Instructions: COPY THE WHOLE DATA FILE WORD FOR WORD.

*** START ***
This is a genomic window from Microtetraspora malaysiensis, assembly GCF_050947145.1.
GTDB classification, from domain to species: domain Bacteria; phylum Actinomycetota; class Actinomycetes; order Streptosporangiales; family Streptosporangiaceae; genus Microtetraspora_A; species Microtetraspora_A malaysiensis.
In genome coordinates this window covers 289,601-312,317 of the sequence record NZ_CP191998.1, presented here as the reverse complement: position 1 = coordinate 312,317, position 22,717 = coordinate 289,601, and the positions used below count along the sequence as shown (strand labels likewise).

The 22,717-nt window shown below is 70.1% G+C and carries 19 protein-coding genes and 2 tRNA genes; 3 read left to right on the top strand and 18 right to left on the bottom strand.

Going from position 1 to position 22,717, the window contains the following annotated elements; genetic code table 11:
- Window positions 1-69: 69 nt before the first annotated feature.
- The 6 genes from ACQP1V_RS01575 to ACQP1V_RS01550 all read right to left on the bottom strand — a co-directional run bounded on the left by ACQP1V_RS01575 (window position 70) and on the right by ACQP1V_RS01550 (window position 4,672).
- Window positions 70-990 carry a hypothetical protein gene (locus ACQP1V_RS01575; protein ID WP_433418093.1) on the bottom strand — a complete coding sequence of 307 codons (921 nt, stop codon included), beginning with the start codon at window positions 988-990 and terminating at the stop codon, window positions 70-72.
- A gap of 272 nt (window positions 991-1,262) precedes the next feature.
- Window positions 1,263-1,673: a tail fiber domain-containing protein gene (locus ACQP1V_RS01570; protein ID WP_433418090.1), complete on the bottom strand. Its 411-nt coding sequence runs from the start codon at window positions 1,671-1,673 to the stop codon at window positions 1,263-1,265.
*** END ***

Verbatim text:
This is a genomic window from Microtetraspora malaysiensis, assembly GCF_050947145.1.
GTDB classification, from domain to species: domain Bacteria; phylum Actinomycetota; class Actinomycetes; order Streptosporangiales; family Streptosporangiaceae; genus Microtetraspora_A; species Microtetraspora_A malaysiensis.
In genome coordinates this window covers 289,601-312,317 of the sequence record NZ_CP191998.1, presented here as the reverse complement: position 1 = coordinate 312,317, position 22,717 = coordinate 289,601, and the positions used below count along the sequence as shown (strand labels likewise).

The 22,717-nt window shown below is 70.1% G+C and carries 19 protein-coding genes and 2 tRNA genes; 3 read left to right on the top strand and 18 right to left on the bottom strand.

Going from position 1 to position 22,717, the window contains the following annotated elements; genetic code table 11:
- Window positions 1-69: 69 nt before the first annotated feature.
- The 6 genes from ACQP1V_RS01575 to ACQP1V_RS01550 all read right to left on the bottom strand — a co-directional run bounded on the left by ACQP1V_RS01575 (window position 70) and on the right by ACQP1V_RS01550 (window position 4,672).
- Window positions 70-990 carry a hypothetical protein gene (locus ACQP1V_RS01575; protein ID WP_433418093.1) on the bottom strand — a complete coding sequence of 307 codons (921 nt, stop codon included), beginning with the start codon at window positions 988-990 and terminating at the stop codon, window positions 70-72.
- A gap of 272 nt (window positions 991-1,262) precedes the next feature.
- Window positions 1,263-1,673: a tail fiber domain-containing protein gene (locus ACQP1V_RS01570; protein ID WP_433418090.1), complete on the bottom strand. Its 411-nt coding sequence runs from the start codon at window positions 1,671-1,673 to the stop codon at window positions 1,263-1,265.